Enhancing Access to Groundbreaking CAR-T Cancer Therapy

“Every time I see a patient with cancer who can receive CAR-T cells because of our clinical trials, someone who would have lost hope and had no other options, I know that I am doing something worthwhile,” -Dr. Natasha Kekre 

Researchers at The Ottawa Hospital are partnering with colleagues across the country to expand access to new technology that turns patients’ immune cells into super-charged cancer-killers. This technology, called Chimeric Antigen Receptor T cell (CAR-T) therapy, has proven to be a breakthrough in treating certain kinds of blood cancer and could be harnessed to treat other cancers as well.

Thanks to a $4 million grant from the Canadian Institutes of Health Research Clinical Trials Fund, more people across Canada will now have access to CAR-T cell therapy through the Canadian-Led Immunotherapies in Cancer (CLIC) program, founded by The Ottawa Hospital, BC Cancer and BioCanRx.

“This funding will enable a unique trial that focuses not simply on new science, but on bringing groundbreaking new technology to Canadians so that we can all benefit from it as it unfolds,” said Dr. Natasha Kekre, hematologist and scientist at The Ottawa Hospital, associate professor at the University of Ottawa and CLIC principal investigator. “Canadians deserve to be at the front of the line for new cancer therapies and our research focuses on this goal.”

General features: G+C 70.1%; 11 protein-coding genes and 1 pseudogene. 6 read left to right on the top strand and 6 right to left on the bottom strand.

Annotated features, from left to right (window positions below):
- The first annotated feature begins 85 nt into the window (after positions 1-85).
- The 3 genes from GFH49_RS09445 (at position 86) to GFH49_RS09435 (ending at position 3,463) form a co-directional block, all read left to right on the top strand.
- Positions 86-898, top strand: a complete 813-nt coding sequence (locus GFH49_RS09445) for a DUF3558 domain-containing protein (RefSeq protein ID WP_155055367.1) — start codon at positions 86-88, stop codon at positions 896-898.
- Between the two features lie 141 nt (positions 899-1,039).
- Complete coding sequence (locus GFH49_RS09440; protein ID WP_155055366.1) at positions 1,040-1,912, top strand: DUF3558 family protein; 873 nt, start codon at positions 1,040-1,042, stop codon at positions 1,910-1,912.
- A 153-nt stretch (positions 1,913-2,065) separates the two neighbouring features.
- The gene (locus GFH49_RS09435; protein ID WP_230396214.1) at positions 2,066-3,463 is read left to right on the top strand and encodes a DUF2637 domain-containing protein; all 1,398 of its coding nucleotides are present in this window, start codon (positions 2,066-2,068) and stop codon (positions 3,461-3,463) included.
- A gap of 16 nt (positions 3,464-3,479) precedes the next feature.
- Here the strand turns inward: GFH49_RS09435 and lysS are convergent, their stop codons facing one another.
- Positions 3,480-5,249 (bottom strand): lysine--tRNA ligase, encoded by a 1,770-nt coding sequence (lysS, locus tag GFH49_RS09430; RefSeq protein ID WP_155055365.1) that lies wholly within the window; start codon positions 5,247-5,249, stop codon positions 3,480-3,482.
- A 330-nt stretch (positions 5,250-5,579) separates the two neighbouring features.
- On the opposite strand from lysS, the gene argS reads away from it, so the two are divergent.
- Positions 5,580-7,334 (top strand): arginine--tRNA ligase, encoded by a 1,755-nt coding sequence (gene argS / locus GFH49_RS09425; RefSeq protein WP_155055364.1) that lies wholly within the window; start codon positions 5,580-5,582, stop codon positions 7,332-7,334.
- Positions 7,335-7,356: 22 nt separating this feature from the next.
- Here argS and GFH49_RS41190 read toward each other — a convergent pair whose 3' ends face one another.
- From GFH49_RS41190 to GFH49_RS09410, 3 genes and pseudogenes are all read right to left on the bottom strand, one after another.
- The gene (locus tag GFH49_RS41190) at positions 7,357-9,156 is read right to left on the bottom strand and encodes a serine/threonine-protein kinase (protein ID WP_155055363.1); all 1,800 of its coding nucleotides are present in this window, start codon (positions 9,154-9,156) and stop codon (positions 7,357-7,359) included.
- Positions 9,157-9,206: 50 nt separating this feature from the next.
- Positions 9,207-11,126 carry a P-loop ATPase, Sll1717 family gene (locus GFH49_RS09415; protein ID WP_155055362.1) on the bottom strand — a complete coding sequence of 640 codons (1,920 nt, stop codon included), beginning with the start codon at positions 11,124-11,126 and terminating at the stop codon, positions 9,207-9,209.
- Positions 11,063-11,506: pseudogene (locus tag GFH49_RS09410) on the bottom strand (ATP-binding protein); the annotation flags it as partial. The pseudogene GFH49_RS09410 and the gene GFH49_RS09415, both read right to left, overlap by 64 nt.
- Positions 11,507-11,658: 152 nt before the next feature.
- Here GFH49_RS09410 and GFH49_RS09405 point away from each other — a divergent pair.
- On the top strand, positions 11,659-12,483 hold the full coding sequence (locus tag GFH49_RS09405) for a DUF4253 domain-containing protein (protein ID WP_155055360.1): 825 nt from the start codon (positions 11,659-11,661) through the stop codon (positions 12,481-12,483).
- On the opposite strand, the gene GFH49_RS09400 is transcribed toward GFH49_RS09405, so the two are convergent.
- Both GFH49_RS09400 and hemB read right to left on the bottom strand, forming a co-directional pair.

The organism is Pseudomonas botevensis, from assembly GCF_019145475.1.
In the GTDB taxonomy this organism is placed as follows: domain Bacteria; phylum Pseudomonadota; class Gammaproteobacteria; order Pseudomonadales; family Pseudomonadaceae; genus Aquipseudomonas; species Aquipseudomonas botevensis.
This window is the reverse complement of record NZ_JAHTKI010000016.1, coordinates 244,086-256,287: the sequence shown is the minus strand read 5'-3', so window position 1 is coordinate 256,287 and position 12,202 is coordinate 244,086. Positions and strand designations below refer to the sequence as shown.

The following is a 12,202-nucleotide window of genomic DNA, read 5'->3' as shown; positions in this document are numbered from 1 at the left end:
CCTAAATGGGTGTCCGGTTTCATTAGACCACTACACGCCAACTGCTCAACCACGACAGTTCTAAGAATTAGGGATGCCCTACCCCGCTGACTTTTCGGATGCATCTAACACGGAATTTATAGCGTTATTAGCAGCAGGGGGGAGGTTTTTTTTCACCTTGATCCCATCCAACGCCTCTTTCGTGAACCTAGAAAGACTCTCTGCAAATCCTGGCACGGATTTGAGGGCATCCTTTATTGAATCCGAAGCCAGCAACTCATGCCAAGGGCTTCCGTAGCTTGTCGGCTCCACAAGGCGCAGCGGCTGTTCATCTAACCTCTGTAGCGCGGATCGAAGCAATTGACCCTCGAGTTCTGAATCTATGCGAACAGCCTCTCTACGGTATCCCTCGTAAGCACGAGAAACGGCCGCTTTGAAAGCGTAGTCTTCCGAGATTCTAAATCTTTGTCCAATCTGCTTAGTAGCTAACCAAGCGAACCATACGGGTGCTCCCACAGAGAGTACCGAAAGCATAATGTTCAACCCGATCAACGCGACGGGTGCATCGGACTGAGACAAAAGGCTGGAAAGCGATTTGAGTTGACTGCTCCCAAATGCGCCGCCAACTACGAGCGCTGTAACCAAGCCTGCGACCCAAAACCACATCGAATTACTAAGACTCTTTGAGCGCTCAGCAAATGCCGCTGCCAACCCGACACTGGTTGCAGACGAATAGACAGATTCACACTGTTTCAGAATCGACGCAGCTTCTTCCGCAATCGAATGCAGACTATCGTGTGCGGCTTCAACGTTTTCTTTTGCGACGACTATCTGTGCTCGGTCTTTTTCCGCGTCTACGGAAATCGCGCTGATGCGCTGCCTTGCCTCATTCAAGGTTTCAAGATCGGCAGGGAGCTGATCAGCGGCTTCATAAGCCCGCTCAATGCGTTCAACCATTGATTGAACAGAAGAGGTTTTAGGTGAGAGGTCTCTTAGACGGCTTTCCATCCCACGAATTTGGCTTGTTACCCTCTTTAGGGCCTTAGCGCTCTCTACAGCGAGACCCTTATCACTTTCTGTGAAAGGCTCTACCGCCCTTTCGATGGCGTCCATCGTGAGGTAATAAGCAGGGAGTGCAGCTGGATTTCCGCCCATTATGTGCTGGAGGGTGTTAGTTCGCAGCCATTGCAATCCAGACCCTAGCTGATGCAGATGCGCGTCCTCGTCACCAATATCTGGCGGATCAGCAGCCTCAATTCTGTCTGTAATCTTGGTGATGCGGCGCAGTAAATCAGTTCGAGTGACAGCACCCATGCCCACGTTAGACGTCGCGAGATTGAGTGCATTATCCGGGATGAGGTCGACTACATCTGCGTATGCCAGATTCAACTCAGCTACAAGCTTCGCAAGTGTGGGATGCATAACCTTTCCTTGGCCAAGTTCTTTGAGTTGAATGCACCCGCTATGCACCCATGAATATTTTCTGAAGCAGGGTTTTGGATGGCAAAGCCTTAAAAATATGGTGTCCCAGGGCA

Made-in-Canada manufacturing enables more access to groundbreaking therapy

While Health Canada has approved several commercial CAR-T therapies, access is restricted to people with just a few kinds of leukemia and lymphoma, and only if they fall into certain age ranges. Commercial CAR-T therapy is also very expensive and involves shipping a patient’s immune cells to the United States and back.

CLIC uses a different kind of cell manufacturing technology to turn patients’ immune cells into CAR-T cells – technology that can be used in hospital, right where patients are treated. This opens the door to less expensive and more equitable CAR-T treatment across Canada. It also provides a platform for the development of even better cellular immunotherapies that may work for more kinds of cancer.

Promising results could pave the way for new standard of care

More than 50 patients have been treated in the first CLIC trial, taking place at The Ottawa Hospital and BC Cancer. Promising preliminary results have been presented at the 2022 Cell Therapy Transplant Canada Conference and published in Frontiers in Immunology.

The new funding will enable a second CLIC trial, which will be open to adults with acute lymphoblastic leukemia who are not responding to other therapies. The CAR-T cells will be manufactured in Ottawa, Victoria, Calgary and Winnipeg for use in Ottawa, Vancouver, Calgary, Winnipeg, Saskatchewan and Halifax. Some of the participating hospitals will enroll patients from across their province.